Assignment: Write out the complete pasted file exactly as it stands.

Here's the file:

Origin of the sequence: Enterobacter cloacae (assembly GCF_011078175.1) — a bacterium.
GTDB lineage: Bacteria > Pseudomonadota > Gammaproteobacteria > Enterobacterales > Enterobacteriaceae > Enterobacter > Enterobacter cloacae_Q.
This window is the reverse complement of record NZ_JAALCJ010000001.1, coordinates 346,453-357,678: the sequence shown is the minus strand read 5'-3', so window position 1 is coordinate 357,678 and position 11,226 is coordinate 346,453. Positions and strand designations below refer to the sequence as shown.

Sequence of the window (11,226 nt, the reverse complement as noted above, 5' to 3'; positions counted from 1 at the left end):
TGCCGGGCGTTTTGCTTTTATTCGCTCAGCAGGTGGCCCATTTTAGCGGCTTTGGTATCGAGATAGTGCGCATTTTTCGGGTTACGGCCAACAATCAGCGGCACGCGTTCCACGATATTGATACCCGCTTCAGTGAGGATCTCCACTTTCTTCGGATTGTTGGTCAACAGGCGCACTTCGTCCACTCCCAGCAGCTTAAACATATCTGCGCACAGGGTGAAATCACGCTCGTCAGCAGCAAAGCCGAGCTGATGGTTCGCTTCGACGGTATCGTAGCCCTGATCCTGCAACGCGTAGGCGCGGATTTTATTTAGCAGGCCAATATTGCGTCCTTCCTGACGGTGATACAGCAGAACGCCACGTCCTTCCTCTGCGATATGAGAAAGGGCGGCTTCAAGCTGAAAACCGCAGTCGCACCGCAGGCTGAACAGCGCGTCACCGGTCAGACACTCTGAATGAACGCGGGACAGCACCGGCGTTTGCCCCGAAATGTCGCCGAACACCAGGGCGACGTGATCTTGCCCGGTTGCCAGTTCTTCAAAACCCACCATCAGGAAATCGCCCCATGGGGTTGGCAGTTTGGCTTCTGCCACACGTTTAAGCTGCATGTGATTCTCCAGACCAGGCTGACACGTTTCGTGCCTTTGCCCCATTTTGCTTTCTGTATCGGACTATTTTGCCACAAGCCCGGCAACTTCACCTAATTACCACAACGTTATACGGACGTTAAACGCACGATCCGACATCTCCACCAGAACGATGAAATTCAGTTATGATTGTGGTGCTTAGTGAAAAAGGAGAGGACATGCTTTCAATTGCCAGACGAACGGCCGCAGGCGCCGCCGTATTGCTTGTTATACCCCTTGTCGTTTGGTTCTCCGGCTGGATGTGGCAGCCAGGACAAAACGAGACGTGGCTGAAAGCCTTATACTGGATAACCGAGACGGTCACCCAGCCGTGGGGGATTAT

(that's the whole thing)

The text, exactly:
Origin of the sequence: Enterobacter cloacae (assembly GCF_011078175.1) — a bacterium.
GTDB lineage: Bacteria > Pseudomonadota > Gammaproteobacteria > Enterobacterales > Enterobacteriaceae > Enterobacter > Enterobacter cloacae_Q.
This window is the reverse complement of record NZ_JAALCJ010000001.1, coordinates 346,453-357,678: the sequence shown is the minus strand read 5'-3', so window position 1 is coordinate 357,678 and position 11,226 is coordinate 346,453. Positions and strand designations below refer to the sequence as shown.

Sequence of the window (11,226 nt, the reverse complement as noted above, 5' to 3'; positions counted from 1 at the left end):
TGCCGGGCGTTTTGCTTTTATTCGCTCAGCAGGTGGCCCATTTTAGCGGCTTTGGTATCGAGATAGTGCGCATTTTTCGGGTTACGGCCAACAATCAGCGGCACGCGTTCCACGATATTGATACCCGCTTCAGTGAGGATCTCCACTTTCTTCGGATTGTTGGTCAACAGGCGCACTTCGTCCACTCCCAGCAGCTTAAACATATCTGCGCACAGGGTGAAATCACGCTCGTCAGCAGCAAAGCCGAGCTGATGGTTCGCTTCGACGGTATCGTAGCCCTGATCCTGCAACGCGTAGGCGCGGATTTTATTTAGCAGGCCAATATTGCGTCCTTCCTGACGGTGATACAGCAGAACGCCACGTCCTTCCTCTGCGATATGAGAAAGGGCGGCTTCAAGCTGAAAACCGCAGTCGCACCGCAGGCTGAACAGCGCGTCACCGGTCAGACACTCTGAATGAACGCGGGACAGCACCGGCGTTTGCCCCGAAATGTCGCCGAACACCAGGGCGACGTGATCTTGCCCGGTTGCCAGTTCTTCAAAACCCACCATCAGGAAATCGCCCCATGGGGTTGGCAGTTTGGCTTCTGCCACACGTTTAAGCTGCATGTGATTCTCCAGACCAGGCTGACACGTTTCGTGCCTTTGCCCCATTTTGCTTTCTGTATCGGACTATTTTGCCACAAGCCCGGCAACTTCACCTAATTACCACAACGTTATACGGACGTTAAACGCACGATCCGACATCTCCACCAGAACGATGAAATTCAGTTATGATTGTGGTGCTTAGTGAAAAAGGAGAGGACATGCTTTCAATTGCCAGACGAACGGCCGCAGGCGCCGCCGTATTGCTTGTTATACCCCTTGTCGTTTGGTTCTCCGGCTGGATGTGGCAGCCAGGACAAAACGAGACGTGGCTGAAAGCCTTATACTGGATAACCGAGACGGTCACCCAGCCGTGGGGGATTAT